They tried to create a state of calm, but the student body buzzed about with a type of sophistication I had only seen in movies.  Trust fund babies talked about labels like Prada and Gucci the same way kids back home talked about dirt bikes and paint ball guns. 

Growing up one of my friend’s parents owned a farm where we used to play capture the flag. Here the students’ parents included a billionaire business tycoon, a former supermodel and a famous musician who was always in a New York State of Mind.  A student in the graduating class above me would later go on to marry a Kardashian. 

I was most definitely not in Kansas anymore.

At school I was friendly to everyone, but had a hard time really connecting to anyone.  In the beginning they all wanted to be friends with me.  One of the “it girls” even told me I was “in” and I could become a cheerleader.  I ran.  In the opposite direction.  Fast. 

This still breaks my heart a little bit, because part of the overly built swimmer inside of me had secretly always wanted to be a peppy cheerleader – and all I had to do in that moment was say yes.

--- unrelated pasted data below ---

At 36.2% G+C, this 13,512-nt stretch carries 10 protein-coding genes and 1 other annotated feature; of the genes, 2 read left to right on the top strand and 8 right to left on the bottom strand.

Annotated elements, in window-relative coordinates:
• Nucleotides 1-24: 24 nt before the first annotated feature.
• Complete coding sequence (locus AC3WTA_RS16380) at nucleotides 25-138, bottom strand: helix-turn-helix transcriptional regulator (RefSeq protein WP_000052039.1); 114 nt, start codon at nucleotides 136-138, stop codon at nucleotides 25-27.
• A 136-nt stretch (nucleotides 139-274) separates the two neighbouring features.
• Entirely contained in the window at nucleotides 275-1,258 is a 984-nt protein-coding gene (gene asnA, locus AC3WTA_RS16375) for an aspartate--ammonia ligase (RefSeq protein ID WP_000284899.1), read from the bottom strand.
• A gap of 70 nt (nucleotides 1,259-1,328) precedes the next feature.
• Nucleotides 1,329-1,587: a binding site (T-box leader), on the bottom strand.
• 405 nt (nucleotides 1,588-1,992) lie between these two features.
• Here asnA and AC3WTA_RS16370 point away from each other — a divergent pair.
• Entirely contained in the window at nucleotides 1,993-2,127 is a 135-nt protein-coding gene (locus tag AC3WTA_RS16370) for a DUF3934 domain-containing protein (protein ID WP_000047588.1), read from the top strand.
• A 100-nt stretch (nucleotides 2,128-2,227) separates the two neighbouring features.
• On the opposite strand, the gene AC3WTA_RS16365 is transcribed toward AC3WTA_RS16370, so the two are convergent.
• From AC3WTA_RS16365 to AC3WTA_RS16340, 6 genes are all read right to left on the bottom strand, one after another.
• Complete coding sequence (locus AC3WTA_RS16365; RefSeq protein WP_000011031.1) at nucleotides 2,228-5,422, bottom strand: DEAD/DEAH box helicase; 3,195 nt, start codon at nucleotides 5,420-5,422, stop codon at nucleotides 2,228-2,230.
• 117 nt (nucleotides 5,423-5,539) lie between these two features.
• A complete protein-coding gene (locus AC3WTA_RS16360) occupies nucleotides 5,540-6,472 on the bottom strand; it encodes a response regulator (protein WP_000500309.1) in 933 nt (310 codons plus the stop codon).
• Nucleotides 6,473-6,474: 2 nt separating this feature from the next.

Was this self-sabotage?  Low self-esteem?  Did I not think I was good enough to be friends with people like this?  Perhaps a little.  G-d knows the truth of who we are and how we are covered up.

But, she wasn’t sweet like the captain of the cheerleading squad back home, who once loaned me her old prom dress so I could feel like a princess and go to the dance.  This girl had an air of superiority about her that my soul couldn’t stomach.

By the end of the year the other kids would tease me whenever I talked about an experience from work. I got my working papers at the age of fourteen and started working two jobs in the summer to earn enough spending money for the year. They went to summer camp and bummed around Europe.  They didn’t understand me. I didn’t understand them. They would say, “How have you had this many jobs?  Dear G-d are you thirty?”